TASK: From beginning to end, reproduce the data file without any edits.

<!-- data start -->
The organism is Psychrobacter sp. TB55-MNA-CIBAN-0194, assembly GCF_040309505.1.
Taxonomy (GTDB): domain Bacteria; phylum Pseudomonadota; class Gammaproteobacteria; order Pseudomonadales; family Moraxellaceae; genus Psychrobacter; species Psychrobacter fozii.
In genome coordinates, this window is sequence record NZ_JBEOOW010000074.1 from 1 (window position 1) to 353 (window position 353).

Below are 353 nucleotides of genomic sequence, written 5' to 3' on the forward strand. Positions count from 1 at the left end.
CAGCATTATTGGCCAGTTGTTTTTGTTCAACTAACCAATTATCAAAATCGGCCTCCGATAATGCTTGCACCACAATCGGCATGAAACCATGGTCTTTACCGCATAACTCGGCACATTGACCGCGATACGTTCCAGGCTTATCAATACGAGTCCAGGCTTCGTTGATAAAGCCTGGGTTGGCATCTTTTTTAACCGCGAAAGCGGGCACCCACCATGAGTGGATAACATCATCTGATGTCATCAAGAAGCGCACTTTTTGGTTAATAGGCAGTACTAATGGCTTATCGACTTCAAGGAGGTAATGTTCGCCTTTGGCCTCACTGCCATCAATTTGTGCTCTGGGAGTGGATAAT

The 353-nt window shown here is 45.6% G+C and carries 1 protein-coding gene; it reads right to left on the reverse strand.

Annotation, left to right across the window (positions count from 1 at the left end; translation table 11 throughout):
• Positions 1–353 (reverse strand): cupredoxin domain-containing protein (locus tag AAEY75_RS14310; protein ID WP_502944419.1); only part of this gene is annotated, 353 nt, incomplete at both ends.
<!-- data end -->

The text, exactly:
The organism is Psychrobacter sp. TB55-MNA-CIBAN-0194, assembly GCF_040309505.1.
Taxonomy (GTDB): domain Bacteria; phylum Pseudomonadota; class Gammaproteobacteria; order Pseudomonadales; family Moraxellaceae; genus Psychrobacter; species Psychrobacter fozii.
In genome coordinates, this window is sequence record NZ_JBEOOW010000074.1 from 1 (window position 1) to 353 (window position 353).

Below are 353 nucleotides of genomic sequence, written 5' to 3' on the forward strand. Positions count from 1 at the left end.
CAGCATTATTGGCCAGTTGTTTTTGTTCAACTAACCAATTATCAAAATCGGCCTCCGATAATGCTTGCACCACAATCGGCATGAAACCATGGTCTTTACCGCATAACTCGGCACATTGACCGCGATACGTTCCAGGCTTATCAATACGAGTCCAGGCTTCGTTGATAAAGCCTGGGTTGGCATCTTTTTTAACCGCGAAAGCGGGCACCCACCATGAGTGGATAACATCATCTGATGTCATCAAGAAGCGCACTTTTTGGTTAATAGGCAGTACTAATGGCTTATCGACTTCAAGGAGGTAATGTTCGCCTTTGGCCTCACTGCCATCAATTTGTGCTCTGGGAGTGGATAAT

The 353-nt window shown here is 45.6% G+C and carries 1 protein-coding gene; it reads right to left on the reverse strand.

Annotation, left to right across the window (positions count from 1 at the left end; translation table 11 throughout):
• Positions 1–353 (reverse strand): cupredoxin domain-containing protein (locus tag AAEY75_RS14310; protein ID WP_502944419.1); only part of this gene is annotated, 353 nt, incomplete at both ends.